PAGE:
Cash Cow or Red Herring?

There has been a lot of chatter about the recent proposal to close the tax exemption for “entertainment/marketing” costs associated with sports/arts tickets purchased by profitable companies.

The truth is, it is not going to make any difference, either way, for anyone.  If the loop-hole closes, the Government won’t collect one dollar more, the Sens won’t sell one less ticket, and the companies won’t skip one opportunity to show off to their clients.

Here’s why.

The tax write-off is minuscule.  Companies are not motivated to buy these tickets to gain the tax write off, it’s merely a bonus.  As such, if the effort is good for business, they will continue to buy tickets, just like if it were not, they would not.  The tax write-off is NOT the deciding factor.

The government will not gain any more tax revenue because these companies will just spend this money on a different tax-exempt expense…and there a MANY to chose from.  If the government were closing all exemptions, then yes, it would provide an impact, but to close one, while leaving the other 99.9% active…it will make ZERO difference to the province.

This entire issue smacks of political posturing.  The government will take the path that earns them the best public opinion, knowing that, at the end of the day, it has neither cost nor gained anyone anything, but themselves.



2 Responses to “Cash Cow or Red Herring?”

  1. You contradict yourself. You write that the companies will continue to buy the tickets, but also write that the companies will spend their money on other things. While a large company could almost certainly afford to absorb the additional cost, the fact that the cost of doing business with the Senators will rise relative to the cost of doing business with any other company in the city will undoubtedly have a negative impact on ticket sales.

    The tax write-off is definitely not minuscule. 50% of a full season suite rental or club seats is a significant amount of money and to think that it would not have a significant effect on the decision to purchase would be foolish. Big and small businesses take advantage of this exception.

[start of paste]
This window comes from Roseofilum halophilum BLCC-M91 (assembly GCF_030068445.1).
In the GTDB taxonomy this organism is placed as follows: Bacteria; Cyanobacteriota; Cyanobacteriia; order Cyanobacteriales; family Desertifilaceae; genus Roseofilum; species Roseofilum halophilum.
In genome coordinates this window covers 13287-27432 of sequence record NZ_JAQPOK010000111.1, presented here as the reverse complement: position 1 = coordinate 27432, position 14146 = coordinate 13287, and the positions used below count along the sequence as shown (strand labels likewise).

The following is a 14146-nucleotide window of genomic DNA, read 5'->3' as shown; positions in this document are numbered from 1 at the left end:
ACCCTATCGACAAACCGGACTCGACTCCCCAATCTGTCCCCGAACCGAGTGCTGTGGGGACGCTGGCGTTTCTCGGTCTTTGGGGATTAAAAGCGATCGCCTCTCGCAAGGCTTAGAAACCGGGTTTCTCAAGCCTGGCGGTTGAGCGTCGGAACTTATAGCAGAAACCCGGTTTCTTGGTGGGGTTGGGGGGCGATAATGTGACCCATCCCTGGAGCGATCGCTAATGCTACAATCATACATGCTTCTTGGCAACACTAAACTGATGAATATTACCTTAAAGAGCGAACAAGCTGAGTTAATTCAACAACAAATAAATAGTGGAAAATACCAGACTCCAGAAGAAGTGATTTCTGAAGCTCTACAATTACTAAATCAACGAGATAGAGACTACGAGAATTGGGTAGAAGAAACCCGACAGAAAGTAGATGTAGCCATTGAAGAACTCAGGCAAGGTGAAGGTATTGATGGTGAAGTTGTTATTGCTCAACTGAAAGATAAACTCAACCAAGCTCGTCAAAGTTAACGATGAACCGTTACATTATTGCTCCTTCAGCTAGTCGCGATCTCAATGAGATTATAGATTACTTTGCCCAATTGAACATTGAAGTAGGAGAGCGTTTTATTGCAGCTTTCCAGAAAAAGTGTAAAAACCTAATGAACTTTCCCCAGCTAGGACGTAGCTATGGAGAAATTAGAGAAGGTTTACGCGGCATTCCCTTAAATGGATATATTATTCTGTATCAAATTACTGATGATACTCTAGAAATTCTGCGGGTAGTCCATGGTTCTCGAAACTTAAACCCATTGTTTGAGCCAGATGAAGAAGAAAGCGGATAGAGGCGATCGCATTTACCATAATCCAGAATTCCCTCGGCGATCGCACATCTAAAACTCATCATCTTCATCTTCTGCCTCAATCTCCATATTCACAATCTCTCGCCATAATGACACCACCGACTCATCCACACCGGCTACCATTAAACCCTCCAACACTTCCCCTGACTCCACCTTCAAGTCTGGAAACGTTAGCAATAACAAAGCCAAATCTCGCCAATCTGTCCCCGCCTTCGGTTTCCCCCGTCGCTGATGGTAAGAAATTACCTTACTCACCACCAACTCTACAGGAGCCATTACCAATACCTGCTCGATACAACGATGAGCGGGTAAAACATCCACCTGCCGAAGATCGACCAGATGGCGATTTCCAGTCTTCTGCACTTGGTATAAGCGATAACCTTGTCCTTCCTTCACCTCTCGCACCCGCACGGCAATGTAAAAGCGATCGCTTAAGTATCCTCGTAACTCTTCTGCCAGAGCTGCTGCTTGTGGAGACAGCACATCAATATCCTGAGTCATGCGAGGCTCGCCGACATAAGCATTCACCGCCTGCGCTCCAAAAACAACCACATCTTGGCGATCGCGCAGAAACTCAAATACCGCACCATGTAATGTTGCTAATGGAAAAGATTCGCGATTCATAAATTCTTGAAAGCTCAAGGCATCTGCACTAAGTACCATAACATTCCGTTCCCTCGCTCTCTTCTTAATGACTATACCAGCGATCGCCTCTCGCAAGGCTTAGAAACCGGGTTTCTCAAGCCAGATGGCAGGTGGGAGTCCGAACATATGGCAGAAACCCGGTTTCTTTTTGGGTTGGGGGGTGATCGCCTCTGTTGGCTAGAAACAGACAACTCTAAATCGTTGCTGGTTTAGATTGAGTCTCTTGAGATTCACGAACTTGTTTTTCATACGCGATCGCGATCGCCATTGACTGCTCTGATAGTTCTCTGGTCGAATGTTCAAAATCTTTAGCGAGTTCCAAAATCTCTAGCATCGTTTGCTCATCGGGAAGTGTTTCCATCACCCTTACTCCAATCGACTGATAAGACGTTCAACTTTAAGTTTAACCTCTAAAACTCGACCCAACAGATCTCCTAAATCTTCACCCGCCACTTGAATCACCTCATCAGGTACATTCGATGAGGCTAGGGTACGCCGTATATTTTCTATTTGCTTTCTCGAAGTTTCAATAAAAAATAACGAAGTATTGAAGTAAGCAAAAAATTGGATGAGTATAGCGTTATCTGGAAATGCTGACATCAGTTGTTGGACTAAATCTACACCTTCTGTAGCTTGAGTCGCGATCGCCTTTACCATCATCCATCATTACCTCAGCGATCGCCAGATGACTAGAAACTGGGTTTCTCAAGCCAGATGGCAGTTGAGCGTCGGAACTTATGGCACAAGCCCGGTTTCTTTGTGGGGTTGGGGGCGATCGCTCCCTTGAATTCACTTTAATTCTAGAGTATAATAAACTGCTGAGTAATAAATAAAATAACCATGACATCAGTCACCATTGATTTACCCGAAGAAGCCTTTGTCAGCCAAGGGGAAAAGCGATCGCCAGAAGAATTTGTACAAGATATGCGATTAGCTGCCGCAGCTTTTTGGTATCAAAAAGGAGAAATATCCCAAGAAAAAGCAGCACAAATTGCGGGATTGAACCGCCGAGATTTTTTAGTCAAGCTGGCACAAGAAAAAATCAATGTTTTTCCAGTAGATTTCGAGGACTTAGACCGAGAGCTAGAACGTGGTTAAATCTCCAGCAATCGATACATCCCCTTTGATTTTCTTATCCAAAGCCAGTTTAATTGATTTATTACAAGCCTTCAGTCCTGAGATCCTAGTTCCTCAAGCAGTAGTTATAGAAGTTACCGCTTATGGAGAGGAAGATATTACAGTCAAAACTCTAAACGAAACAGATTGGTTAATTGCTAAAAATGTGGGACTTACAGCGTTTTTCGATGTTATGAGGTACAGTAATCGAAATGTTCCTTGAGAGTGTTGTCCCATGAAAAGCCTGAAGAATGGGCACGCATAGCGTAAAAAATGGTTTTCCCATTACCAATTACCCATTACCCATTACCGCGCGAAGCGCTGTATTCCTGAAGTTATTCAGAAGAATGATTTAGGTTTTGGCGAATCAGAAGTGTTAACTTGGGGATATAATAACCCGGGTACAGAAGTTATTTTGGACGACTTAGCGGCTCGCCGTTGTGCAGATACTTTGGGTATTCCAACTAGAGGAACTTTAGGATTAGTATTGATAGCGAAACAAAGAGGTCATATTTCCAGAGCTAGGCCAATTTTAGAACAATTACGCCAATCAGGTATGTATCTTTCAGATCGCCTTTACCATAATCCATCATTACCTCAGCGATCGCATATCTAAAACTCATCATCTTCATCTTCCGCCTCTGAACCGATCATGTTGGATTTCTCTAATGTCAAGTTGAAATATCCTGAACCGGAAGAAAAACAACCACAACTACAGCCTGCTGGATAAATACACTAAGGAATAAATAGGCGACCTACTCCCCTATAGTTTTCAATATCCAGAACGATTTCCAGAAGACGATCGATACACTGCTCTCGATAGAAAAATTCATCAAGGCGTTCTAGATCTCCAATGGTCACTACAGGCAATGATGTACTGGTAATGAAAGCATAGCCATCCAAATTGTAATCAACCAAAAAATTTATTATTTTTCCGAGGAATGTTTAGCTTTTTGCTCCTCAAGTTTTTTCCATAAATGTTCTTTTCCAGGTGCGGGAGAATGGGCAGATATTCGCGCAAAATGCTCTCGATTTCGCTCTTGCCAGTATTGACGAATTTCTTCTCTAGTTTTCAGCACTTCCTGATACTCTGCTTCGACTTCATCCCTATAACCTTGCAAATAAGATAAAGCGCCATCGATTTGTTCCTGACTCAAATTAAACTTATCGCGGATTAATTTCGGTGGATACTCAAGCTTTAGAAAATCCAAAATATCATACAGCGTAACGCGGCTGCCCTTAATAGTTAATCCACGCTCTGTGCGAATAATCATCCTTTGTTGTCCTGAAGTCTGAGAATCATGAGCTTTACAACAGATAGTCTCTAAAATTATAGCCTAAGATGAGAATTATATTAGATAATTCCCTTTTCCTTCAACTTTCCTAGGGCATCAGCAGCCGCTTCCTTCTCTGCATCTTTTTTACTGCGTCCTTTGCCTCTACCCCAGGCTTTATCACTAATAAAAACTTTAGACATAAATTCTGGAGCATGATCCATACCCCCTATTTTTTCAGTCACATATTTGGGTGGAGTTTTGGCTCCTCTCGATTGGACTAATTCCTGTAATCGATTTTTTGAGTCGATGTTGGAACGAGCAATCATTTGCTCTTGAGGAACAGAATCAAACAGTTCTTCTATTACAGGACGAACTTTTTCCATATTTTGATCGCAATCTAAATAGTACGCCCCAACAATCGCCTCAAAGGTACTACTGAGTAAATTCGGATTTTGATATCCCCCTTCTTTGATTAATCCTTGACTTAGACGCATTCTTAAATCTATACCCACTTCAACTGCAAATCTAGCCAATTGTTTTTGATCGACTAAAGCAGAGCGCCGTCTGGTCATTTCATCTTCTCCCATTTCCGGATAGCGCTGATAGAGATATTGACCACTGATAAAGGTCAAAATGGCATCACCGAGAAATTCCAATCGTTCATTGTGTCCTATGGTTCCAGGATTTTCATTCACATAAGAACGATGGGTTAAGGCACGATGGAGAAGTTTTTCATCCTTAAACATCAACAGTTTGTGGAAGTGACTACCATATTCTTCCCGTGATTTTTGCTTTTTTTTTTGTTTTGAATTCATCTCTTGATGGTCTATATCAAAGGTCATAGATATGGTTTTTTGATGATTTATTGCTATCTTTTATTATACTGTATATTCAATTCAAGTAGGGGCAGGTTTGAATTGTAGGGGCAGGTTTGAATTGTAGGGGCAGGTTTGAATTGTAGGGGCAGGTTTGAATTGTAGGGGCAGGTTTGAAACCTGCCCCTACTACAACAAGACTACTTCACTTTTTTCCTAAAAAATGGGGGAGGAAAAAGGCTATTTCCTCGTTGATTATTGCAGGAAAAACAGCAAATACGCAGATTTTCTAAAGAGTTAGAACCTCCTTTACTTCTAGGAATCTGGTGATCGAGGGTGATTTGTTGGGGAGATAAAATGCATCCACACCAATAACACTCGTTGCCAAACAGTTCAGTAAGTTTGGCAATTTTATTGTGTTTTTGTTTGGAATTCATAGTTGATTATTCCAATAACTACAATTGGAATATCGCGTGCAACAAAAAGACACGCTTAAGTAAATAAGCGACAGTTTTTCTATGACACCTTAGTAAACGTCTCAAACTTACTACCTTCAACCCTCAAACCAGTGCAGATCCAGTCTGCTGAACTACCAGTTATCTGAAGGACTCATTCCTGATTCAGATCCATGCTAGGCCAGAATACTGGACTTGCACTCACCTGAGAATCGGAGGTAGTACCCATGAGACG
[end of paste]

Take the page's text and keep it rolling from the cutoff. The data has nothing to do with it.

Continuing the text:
What’s worse is that profits incurred through the sale of club seating and suite rentals are profits that the Ottawa Senators do not have to share with the rest of the league. It goes straight to their pocket.

    Now, the government estimates that changing the law would result in an additional $15-18 million in public revenues each year. When you consider that this amount is the aggregate of what the government would take from the Sens, Leafs, Jays, Raptors, Bulldogs, Marlies, Argonauts and Tiger Cats (I don’t know if Junior/amateur franchises would be affected), it’s a fairly insignificant amount that would be incurred by each team.

    • The purchaser would not receive a 50% rebate, merely a 50% reduction from the taxable portion of income (if any) not realized due to buying tickets.
      Also, the purchaser would, if motivated solely by the write-off, simply spend on another write off, thus allowing for no gain to the gov’t.
      This is why it is all just spin.

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